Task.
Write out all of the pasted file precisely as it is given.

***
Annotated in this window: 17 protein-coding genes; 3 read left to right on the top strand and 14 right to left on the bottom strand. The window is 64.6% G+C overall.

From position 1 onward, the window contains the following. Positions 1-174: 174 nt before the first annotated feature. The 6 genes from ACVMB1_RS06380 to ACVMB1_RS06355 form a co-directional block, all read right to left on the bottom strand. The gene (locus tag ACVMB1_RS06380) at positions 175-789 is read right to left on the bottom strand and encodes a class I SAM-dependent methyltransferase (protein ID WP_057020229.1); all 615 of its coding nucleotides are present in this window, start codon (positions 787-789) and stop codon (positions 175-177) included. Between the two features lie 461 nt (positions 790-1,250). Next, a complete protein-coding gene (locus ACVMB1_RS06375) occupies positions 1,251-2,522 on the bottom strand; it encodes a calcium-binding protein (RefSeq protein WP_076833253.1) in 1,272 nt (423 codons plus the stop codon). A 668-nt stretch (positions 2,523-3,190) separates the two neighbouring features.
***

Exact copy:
Annotated in this window: 17 protein-coding genes; 3 read left to right on the top strand and 14 right to left on the bottom strand. The window is 64.6% G+C overall.

From position 1 onward, the window contains the following. Positions 1-174: 174 nt before the first annotated feature. The 6 genes from ACVMB1_RS06380 to ACVMB1_RS06355 form a co-directional block, all read right to left on the bottom strand. The gene (locus tag ACVMB1_RS06380) at positions 175-789 is read right to left on the bottom strand and encodes a class I SAM-dependent methyltransferase (protein ID WP_057020229.1); all 615 of its coding nucleotides are present in this window, start codon (positions 787-789) and stop codon (positions 175-177) included. Between the two features lie 461 nt (positions 790-1,250). Next, a complete protein-coding gene (locus ACVMB1_RS06375) occupies positions 1,251-2,522 on the bottom strand; it encodes a calcium-binding protein (RefSeq protein WP_076833253.1) in 1,272 nt (423 codons plus the stop codon). A 668-nt stretch (positions 2,523-3,190) separates the two neighbouring features.